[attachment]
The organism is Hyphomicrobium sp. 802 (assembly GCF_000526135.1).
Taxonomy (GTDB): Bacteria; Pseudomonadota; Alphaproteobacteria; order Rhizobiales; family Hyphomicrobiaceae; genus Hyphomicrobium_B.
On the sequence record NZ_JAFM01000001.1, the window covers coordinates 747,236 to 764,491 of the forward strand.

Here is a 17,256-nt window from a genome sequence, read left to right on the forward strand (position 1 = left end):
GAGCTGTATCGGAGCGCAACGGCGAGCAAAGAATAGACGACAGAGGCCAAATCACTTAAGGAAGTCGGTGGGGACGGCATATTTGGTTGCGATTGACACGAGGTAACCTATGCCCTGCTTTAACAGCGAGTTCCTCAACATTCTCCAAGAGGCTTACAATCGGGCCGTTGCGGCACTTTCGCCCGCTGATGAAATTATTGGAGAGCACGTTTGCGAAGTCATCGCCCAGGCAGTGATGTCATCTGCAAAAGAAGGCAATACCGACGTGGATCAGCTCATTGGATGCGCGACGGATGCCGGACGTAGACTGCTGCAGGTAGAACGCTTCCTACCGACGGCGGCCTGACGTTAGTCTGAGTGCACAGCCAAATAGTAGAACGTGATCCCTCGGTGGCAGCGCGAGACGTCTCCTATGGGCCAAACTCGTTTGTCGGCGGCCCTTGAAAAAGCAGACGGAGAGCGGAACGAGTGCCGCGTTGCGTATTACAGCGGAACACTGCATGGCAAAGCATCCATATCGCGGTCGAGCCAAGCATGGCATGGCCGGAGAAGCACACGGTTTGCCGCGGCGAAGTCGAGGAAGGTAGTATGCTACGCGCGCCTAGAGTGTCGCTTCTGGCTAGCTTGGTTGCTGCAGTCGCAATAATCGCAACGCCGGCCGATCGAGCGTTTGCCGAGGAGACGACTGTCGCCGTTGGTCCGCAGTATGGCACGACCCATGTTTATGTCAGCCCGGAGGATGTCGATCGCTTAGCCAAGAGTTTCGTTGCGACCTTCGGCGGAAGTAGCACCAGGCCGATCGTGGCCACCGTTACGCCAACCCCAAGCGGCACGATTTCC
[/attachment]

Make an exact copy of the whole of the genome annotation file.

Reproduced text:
The organism is Hyphomicrobium sp. 802 (assembly GCF_000526135.1).
Taxonomy (GTDB): Bacteria; Pseudomonadota; Alphaproteobacteria; order Rhizobiales; family Hyphomicrobiaceae; genus Hyphomicrobium_B.
On the sequence record NZ_JAFM01000001.1, the window covers coordinates 747,236 to 764,491 of the forward strand.

Here is a 17,256-nt window from a genome sequence, read left to right on the forward strand (position 1 = left end):
GAGCTGTATCGGAGCGCAACGGCGAGCAAAGAATAGACGACAGAGGCCAAATCACTTAAGGAAGTCGGTGGGGACGGCATATTTGGTTGCGATTGACACGAGGTAACCTATGCCCTGCTTTAACAGCGAGTTCCTCAACATTCTCCAAGAGGCTTACAATCGGGCCGTTGCGGCACTTTCGCCCGCTGATGAAATTATTGGAGAGCACGTTTGCGAAGTCATCGCCCAGGCAGTGATGTCATCTGCAAAAGAAGGCAATACCGACGTGGATCAGCTCATTGGATGCGCGACGGATGCCGGACGTAGACTGCTGCAGGTAGAACGCTTCCTACCGACGGCGGCCTGACGTTAGTCTGAGTGCACAGCCAAATAGTAGAACGTGATCCCTCGGTGGCAGCGCGAGACGTCTCCTATGGGCCAAACTCGTTTGTCGGCGGCCCTTGAAAAAGCAGACGGAGAGCGGAACGAGTGCCGCGTTGCGTATTACAGCGGAACACTGCATGGCAAAGCATCCATATCGCGGTCGAGCCAAGCATGGCATGGCCGGAGAAGCACACGGTTTGCCGCGGCGAAGTCGAGGAAGGTAGTATGCTACGCGCGCCTAGAGTGTCGCTTCTGGCTAGCTTGGTTGCTGCAGTCGCAATAATCGCAACGCCGGCCGATCGAGCGTTTGCCGAGGAGACGACTGTCGCCGTTGGTCCGCAGTATGGCACGACCCATGTTTATGTCAGCCCGGAGGATGTCGATCGCTTAGCCAAGAGTTTCGTTGCGACCTTCGGCGGAAGTAGCACCAGGCCGATCGTGGCCACCGTTACGCCAACCCCAAGCGGCACGATTTCC